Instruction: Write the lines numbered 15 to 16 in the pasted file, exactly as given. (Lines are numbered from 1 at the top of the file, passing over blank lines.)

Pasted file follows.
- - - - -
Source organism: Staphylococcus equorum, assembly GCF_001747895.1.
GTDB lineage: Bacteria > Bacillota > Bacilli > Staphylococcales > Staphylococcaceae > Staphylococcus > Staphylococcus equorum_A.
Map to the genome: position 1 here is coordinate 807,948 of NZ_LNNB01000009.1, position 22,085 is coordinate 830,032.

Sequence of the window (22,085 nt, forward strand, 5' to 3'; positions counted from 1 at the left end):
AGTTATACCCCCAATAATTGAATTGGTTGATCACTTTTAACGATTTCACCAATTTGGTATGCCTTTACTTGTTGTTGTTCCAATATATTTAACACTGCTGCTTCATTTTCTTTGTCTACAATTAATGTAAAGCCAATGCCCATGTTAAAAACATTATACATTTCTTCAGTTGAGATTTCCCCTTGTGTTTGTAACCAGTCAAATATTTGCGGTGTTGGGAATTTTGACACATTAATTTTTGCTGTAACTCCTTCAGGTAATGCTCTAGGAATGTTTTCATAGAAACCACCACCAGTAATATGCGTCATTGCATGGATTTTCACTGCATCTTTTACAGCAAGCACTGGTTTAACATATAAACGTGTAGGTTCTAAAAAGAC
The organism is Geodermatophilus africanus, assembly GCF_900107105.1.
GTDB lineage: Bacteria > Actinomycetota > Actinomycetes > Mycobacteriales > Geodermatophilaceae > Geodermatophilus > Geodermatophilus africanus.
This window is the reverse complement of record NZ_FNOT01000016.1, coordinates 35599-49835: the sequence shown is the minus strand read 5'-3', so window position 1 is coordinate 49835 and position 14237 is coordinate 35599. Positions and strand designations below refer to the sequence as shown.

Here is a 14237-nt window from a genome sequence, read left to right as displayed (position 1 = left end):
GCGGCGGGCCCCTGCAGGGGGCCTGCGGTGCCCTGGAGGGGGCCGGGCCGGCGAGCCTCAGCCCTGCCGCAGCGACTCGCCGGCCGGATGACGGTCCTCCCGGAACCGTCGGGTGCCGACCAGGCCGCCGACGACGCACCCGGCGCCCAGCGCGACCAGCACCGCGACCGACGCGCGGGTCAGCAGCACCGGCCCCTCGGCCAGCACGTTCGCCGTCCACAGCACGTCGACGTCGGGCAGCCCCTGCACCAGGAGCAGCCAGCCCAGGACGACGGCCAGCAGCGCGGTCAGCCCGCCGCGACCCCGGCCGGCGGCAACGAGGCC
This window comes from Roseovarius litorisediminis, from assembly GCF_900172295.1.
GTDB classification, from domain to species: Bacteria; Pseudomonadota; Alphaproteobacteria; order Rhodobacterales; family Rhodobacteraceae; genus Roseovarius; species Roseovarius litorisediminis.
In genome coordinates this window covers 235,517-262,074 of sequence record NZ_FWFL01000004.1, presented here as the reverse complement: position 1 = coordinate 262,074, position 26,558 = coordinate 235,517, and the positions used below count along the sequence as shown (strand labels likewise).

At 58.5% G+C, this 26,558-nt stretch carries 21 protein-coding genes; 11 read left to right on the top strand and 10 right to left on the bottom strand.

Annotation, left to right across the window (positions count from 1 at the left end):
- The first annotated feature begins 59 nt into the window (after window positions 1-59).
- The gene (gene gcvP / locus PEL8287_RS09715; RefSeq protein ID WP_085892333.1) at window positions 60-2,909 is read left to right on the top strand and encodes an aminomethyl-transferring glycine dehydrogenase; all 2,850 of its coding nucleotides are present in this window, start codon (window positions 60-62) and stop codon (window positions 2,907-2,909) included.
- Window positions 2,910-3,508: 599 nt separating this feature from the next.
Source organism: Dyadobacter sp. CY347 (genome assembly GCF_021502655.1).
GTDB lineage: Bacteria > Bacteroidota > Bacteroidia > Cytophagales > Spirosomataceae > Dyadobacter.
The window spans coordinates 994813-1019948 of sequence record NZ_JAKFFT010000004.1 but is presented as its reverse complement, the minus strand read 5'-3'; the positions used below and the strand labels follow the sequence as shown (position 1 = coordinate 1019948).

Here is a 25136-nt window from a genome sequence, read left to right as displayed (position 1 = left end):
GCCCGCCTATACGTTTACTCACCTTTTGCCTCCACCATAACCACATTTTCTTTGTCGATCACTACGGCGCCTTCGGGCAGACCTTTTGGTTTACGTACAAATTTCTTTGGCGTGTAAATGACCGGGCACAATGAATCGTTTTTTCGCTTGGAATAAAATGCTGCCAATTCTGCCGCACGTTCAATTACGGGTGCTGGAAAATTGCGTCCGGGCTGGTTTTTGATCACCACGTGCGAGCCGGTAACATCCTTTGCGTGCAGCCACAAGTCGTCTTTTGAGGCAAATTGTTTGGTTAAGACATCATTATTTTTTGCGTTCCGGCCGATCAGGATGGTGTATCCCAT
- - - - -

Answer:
Annotation, left to right across the window (positions count from 1 at the left end):
- The first annotated feature begins 59 nt into the window (after window positions 1-59).